How to combat the workplace bully
In a professional environment, you’d be right to expect a mature culture, free from childish plays, mind games and senseless tormenting. However, we know that bullies aren’t only found in the schoolyard - they’re often sitting at the desk opposite you.
Workplace bullying is a big problem. In fact, in 2015, Singapore’s Ministry of Manpower issued a Tripartite Advisory on Managing Workplace Harassment to try and combat the instances of bullying on the job.
But how do we identify harmless jokes from real bullying? And how do we fight it to ensure we are working in safe and productive environments?
Catherine Mattice, an expert in court cases and owner of www.noworkplacebullies.com, told Monster.com that workplace bullying has four defining characteristics:
1. Bullying is ongoing psychological abuse, including aggressive communication, humiliation, and manipulation.
2. Bullying results in psychological damage for targets and witnesses (people who don’t identify as a target of bullying but see bullying happening around them).
3. Bullying results in an unfair match, or power imbalance, much like the one a battered wife and her violent husband have.
4. Bullying is costly for the organisation due to reduced morale and productivity from targets and witnesses. While stern discipline includes coaching poor performers through harsh chastisement, or motivating employees with assertiveness or aggression, bullying includes calling people names when they don’t perform, taking credit for others’ successes, or arbitrarily punishing people.
In other words, tough bosses are still coming from a place of encouragement to succeed, but bullying comes from a place of ill-treatment.
How can you address bullying?
Bullying typically begins when one initial incident occurs and targets don’t defend themselves. This often gives a bully the impression they can push buttons without any push back.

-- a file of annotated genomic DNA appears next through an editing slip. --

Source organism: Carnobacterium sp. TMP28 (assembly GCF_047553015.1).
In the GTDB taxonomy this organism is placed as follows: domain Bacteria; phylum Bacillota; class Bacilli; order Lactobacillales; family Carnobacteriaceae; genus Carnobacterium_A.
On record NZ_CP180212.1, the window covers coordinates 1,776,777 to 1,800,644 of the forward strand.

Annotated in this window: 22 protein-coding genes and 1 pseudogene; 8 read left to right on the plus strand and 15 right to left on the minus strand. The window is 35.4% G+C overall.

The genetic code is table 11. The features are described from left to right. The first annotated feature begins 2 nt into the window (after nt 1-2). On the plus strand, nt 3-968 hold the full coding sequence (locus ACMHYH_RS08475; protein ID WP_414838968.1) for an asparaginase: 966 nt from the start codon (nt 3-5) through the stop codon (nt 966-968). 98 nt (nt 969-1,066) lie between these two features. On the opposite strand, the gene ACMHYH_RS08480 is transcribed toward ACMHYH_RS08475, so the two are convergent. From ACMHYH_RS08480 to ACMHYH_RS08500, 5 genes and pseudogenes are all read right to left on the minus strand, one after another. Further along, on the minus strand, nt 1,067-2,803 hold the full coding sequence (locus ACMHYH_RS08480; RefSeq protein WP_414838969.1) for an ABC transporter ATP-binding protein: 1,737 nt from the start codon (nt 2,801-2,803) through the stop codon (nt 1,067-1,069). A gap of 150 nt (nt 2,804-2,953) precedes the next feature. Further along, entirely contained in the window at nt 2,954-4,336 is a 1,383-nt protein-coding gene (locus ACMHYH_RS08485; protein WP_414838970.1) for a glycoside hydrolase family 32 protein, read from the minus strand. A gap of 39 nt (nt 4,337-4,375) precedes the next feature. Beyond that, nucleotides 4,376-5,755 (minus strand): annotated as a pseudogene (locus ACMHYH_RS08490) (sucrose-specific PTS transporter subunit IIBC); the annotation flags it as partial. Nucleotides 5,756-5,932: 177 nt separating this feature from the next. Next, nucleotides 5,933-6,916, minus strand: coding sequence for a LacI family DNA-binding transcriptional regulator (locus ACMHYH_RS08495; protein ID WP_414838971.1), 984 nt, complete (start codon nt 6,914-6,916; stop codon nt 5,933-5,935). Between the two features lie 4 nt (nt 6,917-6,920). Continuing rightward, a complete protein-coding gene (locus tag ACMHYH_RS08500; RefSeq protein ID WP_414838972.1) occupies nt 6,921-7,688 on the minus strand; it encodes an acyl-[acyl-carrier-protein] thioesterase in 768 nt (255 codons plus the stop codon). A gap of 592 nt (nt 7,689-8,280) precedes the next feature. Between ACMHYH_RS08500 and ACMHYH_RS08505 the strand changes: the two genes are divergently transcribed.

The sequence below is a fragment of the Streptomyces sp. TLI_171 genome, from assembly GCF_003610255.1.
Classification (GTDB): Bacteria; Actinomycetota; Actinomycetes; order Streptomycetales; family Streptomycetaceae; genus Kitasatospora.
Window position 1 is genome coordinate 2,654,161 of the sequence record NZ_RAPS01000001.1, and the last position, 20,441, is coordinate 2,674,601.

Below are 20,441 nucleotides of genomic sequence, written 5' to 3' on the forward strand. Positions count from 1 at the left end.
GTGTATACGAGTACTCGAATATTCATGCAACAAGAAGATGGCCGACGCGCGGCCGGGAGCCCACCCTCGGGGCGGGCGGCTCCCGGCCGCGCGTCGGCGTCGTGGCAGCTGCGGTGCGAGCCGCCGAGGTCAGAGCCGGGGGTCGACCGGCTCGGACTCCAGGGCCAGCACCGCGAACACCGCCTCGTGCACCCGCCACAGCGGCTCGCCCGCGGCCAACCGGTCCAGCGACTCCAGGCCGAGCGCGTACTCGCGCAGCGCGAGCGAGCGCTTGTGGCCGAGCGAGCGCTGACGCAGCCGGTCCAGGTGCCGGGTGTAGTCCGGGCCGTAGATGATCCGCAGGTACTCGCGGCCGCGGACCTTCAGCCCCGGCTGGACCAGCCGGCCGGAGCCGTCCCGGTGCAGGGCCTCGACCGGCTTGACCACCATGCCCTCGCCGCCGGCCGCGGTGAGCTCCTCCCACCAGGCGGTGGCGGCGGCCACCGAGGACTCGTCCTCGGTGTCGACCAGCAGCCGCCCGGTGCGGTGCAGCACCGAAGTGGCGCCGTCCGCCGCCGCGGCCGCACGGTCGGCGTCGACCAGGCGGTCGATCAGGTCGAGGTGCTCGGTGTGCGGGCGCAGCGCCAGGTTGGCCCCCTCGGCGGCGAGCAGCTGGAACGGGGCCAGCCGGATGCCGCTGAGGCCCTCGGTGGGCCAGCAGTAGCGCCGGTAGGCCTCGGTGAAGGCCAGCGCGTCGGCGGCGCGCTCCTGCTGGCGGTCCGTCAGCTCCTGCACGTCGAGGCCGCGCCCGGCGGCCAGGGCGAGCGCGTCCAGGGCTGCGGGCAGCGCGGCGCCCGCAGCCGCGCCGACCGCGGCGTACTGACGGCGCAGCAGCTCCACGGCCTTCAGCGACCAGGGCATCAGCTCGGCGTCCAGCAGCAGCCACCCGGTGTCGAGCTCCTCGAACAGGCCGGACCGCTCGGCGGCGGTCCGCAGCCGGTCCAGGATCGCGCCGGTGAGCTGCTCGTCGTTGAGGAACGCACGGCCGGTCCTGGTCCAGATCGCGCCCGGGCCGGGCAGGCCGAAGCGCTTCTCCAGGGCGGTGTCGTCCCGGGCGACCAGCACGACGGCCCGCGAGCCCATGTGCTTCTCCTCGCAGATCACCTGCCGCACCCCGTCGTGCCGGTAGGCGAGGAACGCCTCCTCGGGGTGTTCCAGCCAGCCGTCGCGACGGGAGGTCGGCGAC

If you stand up for yourself immediately during the first few incidents, you can likely avoid falling into the trap of target-hood. While some experts would suggest not to speak up when bullying happens, in the office, doing so will help you resolve the issue faster since it will receive the necessary attention. Standing up for yourself, and sharing the results with management, helps them see you as a solution-oriented asset rather than a whiner who can’t get along with co-workers.
4 Steps to resolve a bullying situation
If it gets to the stage where you need to file a grievance with HR or management, you should:
1. Document everything. Every time a bullying incident happens write down the who, what, when, where and why. Also keep any bullying emails or other tangible documents as proof.
2. Try to determine cost of the bullying. Managers will respond to a business case for ending bullying more so than they will respond to, ‘I’m hurting, can you help me?’ Quantify the damage as best you can, and your manager will be more responsive.
3. Talk to the manager about the bullying behaviour, not about your feelings. Many targets are not heard because they focus the conversation on them. In turn, they are seen as the problem. Instead, focus on the bullying behavior and why it hurts the organisation.
4. Offer solutions. What do you want from management? Are you seeking training for your team? A transfer? Coaching for the bully? Determine a few solutions to offer up so you appear proactive, and not just showing up with a complaint.
What if the bully is your boss?
If this is the case, you should still speak to him or her first about the behaviour. If it doesn’t change, then seek help from the bully’s boss, and go up the chain of command as far as you need to, with the help of HR. You are not required to sit back and take it just because it’s your boss - everyone has the right to work in a healthy, productive and safe environment.
What if it can’t be resolved?
This is obviously a worst case scenario, but if you’ve tried every professional avenue to rectify the situation to no avail, then perhaps it is time to leave. Take care of yourself! Make sure you request an exit interview where you can candidly share the reasons you are leaving. It can also help to follow this up with an email to the upper management, so that they are made fully aware of your decision to leave, and all the steps you took previously to try and combat the bully.
Got more questions about how to behave and manage life in the office? Download Monster Singapore’s Graduate Handbook!